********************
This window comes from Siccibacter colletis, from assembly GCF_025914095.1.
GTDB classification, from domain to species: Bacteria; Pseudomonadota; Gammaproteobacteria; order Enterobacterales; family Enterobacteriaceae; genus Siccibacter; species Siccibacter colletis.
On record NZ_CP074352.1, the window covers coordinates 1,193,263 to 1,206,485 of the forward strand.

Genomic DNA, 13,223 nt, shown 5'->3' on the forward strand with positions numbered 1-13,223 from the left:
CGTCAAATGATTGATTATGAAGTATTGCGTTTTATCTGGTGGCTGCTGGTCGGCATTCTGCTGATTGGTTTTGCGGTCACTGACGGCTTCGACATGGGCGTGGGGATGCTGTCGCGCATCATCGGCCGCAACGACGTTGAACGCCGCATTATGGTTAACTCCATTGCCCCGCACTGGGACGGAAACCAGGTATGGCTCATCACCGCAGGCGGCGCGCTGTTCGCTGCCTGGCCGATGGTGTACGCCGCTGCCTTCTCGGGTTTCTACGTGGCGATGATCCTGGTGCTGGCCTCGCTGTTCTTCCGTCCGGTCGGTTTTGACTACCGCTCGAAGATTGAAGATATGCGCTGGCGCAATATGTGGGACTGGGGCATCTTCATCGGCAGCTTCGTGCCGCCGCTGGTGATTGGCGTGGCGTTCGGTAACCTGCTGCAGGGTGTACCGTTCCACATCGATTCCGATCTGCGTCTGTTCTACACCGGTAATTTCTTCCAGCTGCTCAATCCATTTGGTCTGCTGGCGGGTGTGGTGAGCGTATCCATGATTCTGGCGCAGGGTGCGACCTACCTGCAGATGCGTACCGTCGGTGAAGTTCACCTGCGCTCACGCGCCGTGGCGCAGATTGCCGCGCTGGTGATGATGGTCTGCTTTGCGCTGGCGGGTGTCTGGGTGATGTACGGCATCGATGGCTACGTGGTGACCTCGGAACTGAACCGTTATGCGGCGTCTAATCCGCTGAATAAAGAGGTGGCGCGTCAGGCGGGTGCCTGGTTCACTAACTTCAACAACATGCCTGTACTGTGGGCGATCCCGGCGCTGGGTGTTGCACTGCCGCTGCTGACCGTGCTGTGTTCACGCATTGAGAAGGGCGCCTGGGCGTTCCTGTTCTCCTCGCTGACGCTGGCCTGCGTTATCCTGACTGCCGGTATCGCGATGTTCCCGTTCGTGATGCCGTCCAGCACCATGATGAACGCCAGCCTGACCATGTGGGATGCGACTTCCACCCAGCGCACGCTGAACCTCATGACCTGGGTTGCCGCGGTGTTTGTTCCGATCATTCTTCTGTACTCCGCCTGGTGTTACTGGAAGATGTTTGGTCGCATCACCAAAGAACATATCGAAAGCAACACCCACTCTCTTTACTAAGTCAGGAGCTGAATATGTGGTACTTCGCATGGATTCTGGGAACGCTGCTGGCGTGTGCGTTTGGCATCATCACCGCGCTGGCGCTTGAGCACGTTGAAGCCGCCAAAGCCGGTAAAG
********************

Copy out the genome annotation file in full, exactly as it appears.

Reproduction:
This window comes from Siccibacter colletis, from assembly GCF_025914095.1.
GTDB classification, from domain to species: Bacteria; Pseudomonadota; Gammaproteobacteria; order Enterobacterales; family Enterobacteriaceae; genus Siccibacter; species Siccibacter colletis.
On record NZ_CP074352.1, the window covers coordinates 1,193,263 to 1,206,485 of the forward strand.

Genomic DNA, 13,223 nt, shown 5'->3' on the forward strand with positions numbered 1-13,223 from the left:
CGTCAAATGATTGATTATGAAGTATTGCGTTTTATCTGGTGGCTGCTGGTCGGCATTCTGCTGATTGGTTTTGCGGTCACTGACGGCTTCGACATGGGCGTGGGGATGCTGTCGCGCATCATCGGCCGCAACGACGTTGAACGCCGCATTATGGTTAACTCCATTGCCCCGCACTGGGACGGAAACCAGGTATGGCTCATCACCGCAGGCGGCGCGCTGTTCGCTGCCTGGCCGATGGTGTACGCCGCTGCCTTCTCGGGTTTCTACGTGGCGATGATCCTGGTGCTGGCCTCGCTGTTCTTCCGTCCGGTCGGTTTTGACTACCGCTCGAAGATTGAAGATATGCGCTGGCGCAATATGTGGGACTGGGGCATCTTCATCGGCAGCTTCGTGCCGCCGCTGGTGATTGGCGTGGCGTTCGGTAACCTGCTGCAGGGTGTACCGTTCCACATCGATTCCGATCTGCGTCTGTTCTACACCGGTAATTTCTTCCAGCTGCTCAATCCATTTGGTCTGCTGGCGGGTGTGGTGAGCGTATCCATGATTCTGGCGCAGGGTGCGACCTACCTGCAGATGCGTACCGTCGGTGAAGTTCACCTGCGCTCACGCGCCGTGGCGCAGATTGCCGCGCTGGTGATGATGGTCTGCTTTGCGCTGGCGGGTGTCTGGGTGATGTACGGCATCGATGGCTACGTGGTGACCTCGGAACTGAACCGTTATGCGGCGTCTAATCCGCTGAATAAAGAGGTGGCGCGTCAGGCGGGTGCCTGGTTCACTAACTTCAACAACATGCCTGTACTGTGGGCGATCCCGGCGCTGGGTGTTGCACTGCCGCTGCTGACCGTGCTGTGTTCACGCATTGAGAAGGGCGCCTGGGCGTTCCTGTTCTCCTCGCTGACGCTGGCCTGCGTTATCCTGACTGCCGGTATCGCGATGTTCCCGTTCGTGATGCCGTCCAGCACCATGATGAACGCCAGCCTGACCATGTGGGATGCGACTTCCACCCAGCGCACGCTGAACCTCATGACCTGGGTTGCCGCGGTGTTTGTTCCGATCATTCTTCTGTACTCCGCCTGGTGTTACTGGAAGATGTTTGGTCGCATCACCAAAGAACATATCGAAAGCAACACCCACTCTCTTTACTAAGTCAGGAGCTGAATATGTGGTACTTCGCATGGATTCTGGGAACGCTGCTGGCGTGTGCGTTTGGCATCATCACCGCGCTGGCGCTTGAGCACGTTGAAGCCGCCAAAGCCGGTAAAG